Skip Navigation
Banner Image

Share this

Do Rocks Have Rights? McBride explores this idea in the Keefer lecture

April 22, 2013 at 9:37 pm


Upon waking each morning most people check their smartphones before their feet even hit the floor. Thus, smartphones are now defeating gravity as priority, theorizes Tom McBride.

“We are quite possibly in a major revolution,” says the English professor and Keefer Professor of the Humanities. “And this revolution is going to be as big if not bigger than the Industrial Revolution, as big if not bigger than the Darwinian Revolution, and as big if not bigger than the Copernican Revolution. We are really living through a fundamental shift in how we operate things.”

Tomorrow (Wednesday, April 24) McBride will reflect on these matters in his annual Keefer and Keefer lecture titled “Do Rocks Have Rights? In an Age of Information, They Just Might!” Free and open to the public, the lecture will be held at 8 p.m. in Richardson Auditorium, Morse-Ingersoll Hall.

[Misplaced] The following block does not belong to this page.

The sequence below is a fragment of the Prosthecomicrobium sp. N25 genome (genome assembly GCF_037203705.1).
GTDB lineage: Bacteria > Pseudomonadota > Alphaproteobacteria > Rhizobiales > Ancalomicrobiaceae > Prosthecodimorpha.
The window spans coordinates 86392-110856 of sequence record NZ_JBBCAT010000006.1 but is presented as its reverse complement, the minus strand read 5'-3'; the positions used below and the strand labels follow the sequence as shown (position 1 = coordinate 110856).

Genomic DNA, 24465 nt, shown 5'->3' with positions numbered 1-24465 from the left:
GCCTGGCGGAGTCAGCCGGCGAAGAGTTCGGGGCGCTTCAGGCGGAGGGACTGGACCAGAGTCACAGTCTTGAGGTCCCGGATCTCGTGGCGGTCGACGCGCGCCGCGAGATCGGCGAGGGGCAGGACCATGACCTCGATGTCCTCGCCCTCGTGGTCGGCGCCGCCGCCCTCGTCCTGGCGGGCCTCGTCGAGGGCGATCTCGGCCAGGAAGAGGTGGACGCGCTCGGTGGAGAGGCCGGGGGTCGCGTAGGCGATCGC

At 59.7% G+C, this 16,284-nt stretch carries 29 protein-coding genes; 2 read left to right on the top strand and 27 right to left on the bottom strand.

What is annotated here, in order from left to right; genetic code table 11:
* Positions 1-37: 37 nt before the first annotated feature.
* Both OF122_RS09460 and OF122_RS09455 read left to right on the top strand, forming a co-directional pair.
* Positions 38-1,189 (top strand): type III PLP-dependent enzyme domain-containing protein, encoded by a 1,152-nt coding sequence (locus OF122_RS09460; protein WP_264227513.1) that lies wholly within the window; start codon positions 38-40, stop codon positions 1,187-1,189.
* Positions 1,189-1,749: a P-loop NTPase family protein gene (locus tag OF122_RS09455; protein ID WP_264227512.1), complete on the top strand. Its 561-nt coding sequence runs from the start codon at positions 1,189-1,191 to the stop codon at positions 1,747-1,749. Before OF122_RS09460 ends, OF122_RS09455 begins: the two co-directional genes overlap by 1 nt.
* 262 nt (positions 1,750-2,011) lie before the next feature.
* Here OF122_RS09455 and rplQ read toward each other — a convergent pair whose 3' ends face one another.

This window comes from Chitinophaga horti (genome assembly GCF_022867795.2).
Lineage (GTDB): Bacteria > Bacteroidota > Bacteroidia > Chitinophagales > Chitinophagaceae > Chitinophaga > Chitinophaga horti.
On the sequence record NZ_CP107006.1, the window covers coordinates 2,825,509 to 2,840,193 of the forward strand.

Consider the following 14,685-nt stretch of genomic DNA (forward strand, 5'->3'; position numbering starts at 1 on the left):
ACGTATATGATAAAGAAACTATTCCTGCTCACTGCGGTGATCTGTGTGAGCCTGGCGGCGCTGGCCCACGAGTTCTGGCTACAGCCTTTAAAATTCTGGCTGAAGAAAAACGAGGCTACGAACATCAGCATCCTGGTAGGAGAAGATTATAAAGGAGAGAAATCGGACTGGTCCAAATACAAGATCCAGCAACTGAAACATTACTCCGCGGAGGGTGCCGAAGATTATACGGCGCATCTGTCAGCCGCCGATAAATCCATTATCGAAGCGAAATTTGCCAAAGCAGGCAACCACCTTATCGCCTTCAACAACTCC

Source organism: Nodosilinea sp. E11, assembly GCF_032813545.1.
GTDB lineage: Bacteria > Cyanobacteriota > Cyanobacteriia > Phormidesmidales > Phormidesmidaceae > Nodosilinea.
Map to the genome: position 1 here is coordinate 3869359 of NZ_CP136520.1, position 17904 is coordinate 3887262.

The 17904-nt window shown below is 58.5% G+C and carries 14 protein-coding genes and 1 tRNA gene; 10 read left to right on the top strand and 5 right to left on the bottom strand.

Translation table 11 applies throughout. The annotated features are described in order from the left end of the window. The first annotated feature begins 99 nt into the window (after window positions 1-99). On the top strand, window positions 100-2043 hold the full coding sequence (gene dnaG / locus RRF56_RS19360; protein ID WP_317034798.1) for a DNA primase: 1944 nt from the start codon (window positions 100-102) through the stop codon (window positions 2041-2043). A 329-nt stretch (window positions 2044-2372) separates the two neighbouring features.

The question McBride will propose to his audience is how a liberal arts college like Beloit is supposed to react to such a stupendous revolution. He will present six ideas to consider when pondering the liberal arts in an information age, including the theory of rocks having rights.

Citing philosopher Lynn Townsend White, who asked whether or not rocks have rights, McBride argues that an age of information may be calling for a new set of ethics.

If rocks do have rights, their rights must be based on their existence, not on their lives, since rocks do not have lives. Rocks exist in the infosphere, a place where McBride says information itself comes to constitute one big ecosystem.

Anything that exists is a carrier of information, he says, and it deserves our respect and attention as well as the right to have its information ferreted out with accuracy.

“Since we all benefit from being in an ecosphere...does that not in fact give us as beneficiaries certain obligations as guardians?” McBride asks. “And we’re all beneficiaries of information, so should that not in fact mean we have certain ethical obligations to be guardians of information?”